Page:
The Arctic is the region of the earth around the North Pole . It includes the northern polar cap , the Arctic Ocean , which is largely covered by ice, and the northern foothills of the continents of North America , Asia and Europe . Opposite the Arctic on the globe is its antipodin, Antarctica .
The term Arctic is derived from the ancient Greek word ἄρκτος árktos for " bear ". The adjective ἄρκτικός arktikós was used to indicate the direction "north", but also referred to the region under the constellation Great Bear , which was closer to the North Pole in ancient times than it is today. The North Star , which today stands almost vertically above the North Pole , belongs to the constellation Little Bear .
From fossil record , so those of Margaret formation of Ellesmere Island or a mummified forest on Axel Heiberg Island , it appears that in the Arctic in the lower to middle Eocene before 40 to 50 million years ago warm temperate ruled temperatures and here sequoia trees up to 50 meters high grew. At this time, the Arctic Ocean even had subtropical water temperatures limited locally and seasonally. Remains of freshwater plants were discovered in drill cores, which are now found in rice crops, among other things. It is therefore assumed that more than 40 million years ago the Arctic Ocean could have been an inland sea that was almost completely isolated from the ocean , the uppermost water layer of which was comparatively low in salt due to precipitation-related freshwater inputs. Other finds bear witness to violent biological upheavals and the sudden extinction of many organisms in the period that followed.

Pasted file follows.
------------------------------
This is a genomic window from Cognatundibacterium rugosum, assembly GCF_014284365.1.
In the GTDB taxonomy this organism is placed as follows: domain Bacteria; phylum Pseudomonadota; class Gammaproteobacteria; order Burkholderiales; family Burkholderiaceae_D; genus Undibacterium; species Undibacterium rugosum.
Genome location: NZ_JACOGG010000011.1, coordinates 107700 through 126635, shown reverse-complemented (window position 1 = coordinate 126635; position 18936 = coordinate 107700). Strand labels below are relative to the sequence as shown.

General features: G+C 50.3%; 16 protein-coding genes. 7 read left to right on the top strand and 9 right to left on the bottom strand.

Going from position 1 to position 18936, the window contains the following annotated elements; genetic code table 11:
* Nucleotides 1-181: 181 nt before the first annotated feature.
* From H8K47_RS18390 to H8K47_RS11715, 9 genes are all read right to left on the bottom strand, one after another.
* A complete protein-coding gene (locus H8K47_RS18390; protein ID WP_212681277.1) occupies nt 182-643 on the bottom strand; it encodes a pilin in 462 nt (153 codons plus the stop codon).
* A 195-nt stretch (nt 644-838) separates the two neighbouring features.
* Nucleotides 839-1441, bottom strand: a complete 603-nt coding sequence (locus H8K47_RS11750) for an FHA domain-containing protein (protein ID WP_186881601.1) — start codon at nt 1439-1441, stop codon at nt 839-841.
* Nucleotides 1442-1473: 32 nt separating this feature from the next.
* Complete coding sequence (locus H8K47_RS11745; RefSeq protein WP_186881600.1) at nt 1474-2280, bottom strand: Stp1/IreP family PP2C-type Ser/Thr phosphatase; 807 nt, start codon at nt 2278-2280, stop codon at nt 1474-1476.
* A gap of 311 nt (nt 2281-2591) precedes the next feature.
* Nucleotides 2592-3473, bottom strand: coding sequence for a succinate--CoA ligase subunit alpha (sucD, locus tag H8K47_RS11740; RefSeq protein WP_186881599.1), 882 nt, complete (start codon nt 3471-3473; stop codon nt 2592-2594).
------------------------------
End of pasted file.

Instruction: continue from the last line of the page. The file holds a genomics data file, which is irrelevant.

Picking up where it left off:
At the beginning of the Oligocene , about 33 million years ago, the earth cooled down and ice caps formed on the poles. The glaciation reached Antarctica 25 million years ago and Greenland 6 million years ago. 6000–7000 years ago the Arctic was possibly periodically free of ice for a long time.
In the past, the Arctic was simply defined as "the region north of the Arctic Circle " (66 ° 34 ′ north latitude). Today, its extent is often determined by climatic and vegetation-geographical criteria, e.g. B. via the July isotherm of 10 ° C or the tree line . In the social sciences, the Arctic is delimited by political regions and socio-economic factors. In politics is often on such a definition from the Arctic Human Development Report of the Arctic Council resorted.
In the center of the Arctic there is no ice-covered continent (as in Antarctica), but a year-round frozen sea, the Arctic Ocean . At the geographic North Pole , the ice is four meters thick and the ocean is 4,261 meters deep. To the south, the ocean is bounded by the continents of North America, Asia and Europe .
The northernmost part of the Arctic is sometimes referred to as the "High Arctic". The term is not clearly defined; often the Arctic Ocean , the Canadian-Arctic archipelago , the northern half of Greenland , Svalbard and the islands in the far north of Russia (e.g. Franz-Joseph-Land and Nowaja Zemlya ) are understood. The regionally different delimitation is due to the different climatic conditions that are caused by the distribution of warm and cold ocean currents in the northern hemisphere. The north of Scandinavia and the adjoining European Arctic Ocean do not have any high Arctic conditions due to the Gulf Stream , while the Beaufort Sea , which is at the same latitude, is not exposed to any warm currents and is included in the high Arctic. The global warming shifts the boundary of the High Arctic slowly northward.